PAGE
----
Group looks back on active 45 years
The Methow Valley Citizens Council threw a party Thursday afternoon (June 8) for its members to celebrate the past year’s success, and look forward to the work they’ll do in the future.
This year’s annual membership meeting was held for the first time at the MVCC’s new location in Twisp at 305 E. Methow Valley Highway in Twisp.
“We’re really excited to share this space with you,” said board chair Maggie Coon. “We hope you will come by often to visit us, to share your ideas and thoughts about what’s happening in the Methow.”
Coon reflected on her 45 years with MVCC. The group was first formed to combat a downhill ski resort proposed near Mazama, but since then has broadened its influence to include clean air initiatives, advocacy for area interests in conservation and forest management projects, lobbying for local funding from the state legislature and other projects.
“What really keeps me going is all of your enthusiasm, your commitment, and your extraordinary generosity,” Coon said. “Also what keeps me going is the powerful mission of the Methow Valley Citizens Council. We are raising a strong community voice for protecting the natural environment and rural character of the Methow Valley since 1976.”
Executive Director Jasmine Minbashian highlighted the projects the MVCC has been involved with in the past year, including as a part of a local Housing Solutions Network scheduling focus groups to explore the issues causing a lack of affordable housing in the Methow, securing a grant to complete a strategic plan for the organization, and its work with other groups to get state funding for banking water rights in the watershed.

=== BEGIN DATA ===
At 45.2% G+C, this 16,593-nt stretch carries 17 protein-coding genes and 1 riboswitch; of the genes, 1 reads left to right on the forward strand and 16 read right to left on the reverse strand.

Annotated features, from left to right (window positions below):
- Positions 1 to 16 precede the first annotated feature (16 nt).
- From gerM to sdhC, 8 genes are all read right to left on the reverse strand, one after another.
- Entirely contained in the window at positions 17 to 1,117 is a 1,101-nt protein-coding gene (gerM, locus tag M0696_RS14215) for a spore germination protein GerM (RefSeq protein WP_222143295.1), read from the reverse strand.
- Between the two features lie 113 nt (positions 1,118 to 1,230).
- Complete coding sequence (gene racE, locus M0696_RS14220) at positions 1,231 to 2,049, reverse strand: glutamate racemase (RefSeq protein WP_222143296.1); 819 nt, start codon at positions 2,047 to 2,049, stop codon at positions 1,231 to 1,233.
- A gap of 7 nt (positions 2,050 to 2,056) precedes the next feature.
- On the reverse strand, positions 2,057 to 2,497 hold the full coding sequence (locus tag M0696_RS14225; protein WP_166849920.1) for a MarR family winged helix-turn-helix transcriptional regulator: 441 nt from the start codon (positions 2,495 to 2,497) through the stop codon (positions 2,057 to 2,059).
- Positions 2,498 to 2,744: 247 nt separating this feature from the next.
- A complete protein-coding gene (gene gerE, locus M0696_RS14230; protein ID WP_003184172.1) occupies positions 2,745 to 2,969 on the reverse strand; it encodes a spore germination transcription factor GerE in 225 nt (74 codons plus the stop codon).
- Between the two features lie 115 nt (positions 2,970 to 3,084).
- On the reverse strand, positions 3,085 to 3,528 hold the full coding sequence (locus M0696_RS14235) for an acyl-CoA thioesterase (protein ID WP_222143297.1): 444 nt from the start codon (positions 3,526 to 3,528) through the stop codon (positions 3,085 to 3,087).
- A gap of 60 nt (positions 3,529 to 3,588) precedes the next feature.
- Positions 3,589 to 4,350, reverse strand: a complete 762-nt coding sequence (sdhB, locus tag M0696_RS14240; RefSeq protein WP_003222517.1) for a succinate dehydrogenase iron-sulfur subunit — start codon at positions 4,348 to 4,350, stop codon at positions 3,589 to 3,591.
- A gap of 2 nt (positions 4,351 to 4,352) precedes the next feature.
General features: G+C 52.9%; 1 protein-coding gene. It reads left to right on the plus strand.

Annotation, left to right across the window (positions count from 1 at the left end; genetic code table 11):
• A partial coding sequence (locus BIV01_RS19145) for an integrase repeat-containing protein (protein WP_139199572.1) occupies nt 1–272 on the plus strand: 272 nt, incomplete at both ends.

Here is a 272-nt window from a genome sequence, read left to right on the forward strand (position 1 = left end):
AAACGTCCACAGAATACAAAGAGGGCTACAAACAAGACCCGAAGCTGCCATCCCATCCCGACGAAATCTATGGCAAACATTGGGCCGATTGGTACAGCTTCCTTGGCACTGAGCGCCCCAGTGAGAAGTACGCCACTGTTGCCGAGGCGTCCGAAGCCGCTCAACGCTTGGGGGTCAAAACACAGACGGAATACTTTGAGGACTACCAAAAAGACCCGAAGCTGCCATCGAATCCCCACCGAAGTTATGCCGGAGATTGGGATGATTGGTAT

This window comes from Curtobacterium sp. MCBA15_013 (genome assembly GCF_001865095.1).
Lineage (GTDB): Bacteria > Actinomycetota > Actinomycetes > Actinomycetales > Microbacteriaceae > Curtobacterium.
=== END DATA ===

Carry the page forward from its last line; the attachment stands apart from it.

“That makes us competitive against big companies, corporations that want to buy up our water and sell it downstream,” she said.
As part of the North Central Washington Forest Health Collaborative, the MVCC is also continuing to work with the U.S. Forest Service on the planning process for the Twisp Restoration Project, a plan to do conservation and fire prevention work on 77,000 acres of forestland.
“There are some really significant changes that the forest service has made to the project and I think more changes are coming,” Minbashian said, telling MVCC members she expected an announcement from the Forest Service on those changes in the near future.
Minbashian also reflected on a recent trip floating down the Flathead River, comparing the journey to that of the MVCC.
“The current is very strong, and sometimes the easiest thing is to go with the current, but there are times when the current is taking you to a place that is dangerous and you need to row like hell,” she said. “I think oftentimes with MVCC, what I love about this organization Is they’re not afraid to row really hard against the current.”
For more information about the MVCC’s programs, go to https://mvcitizens.org.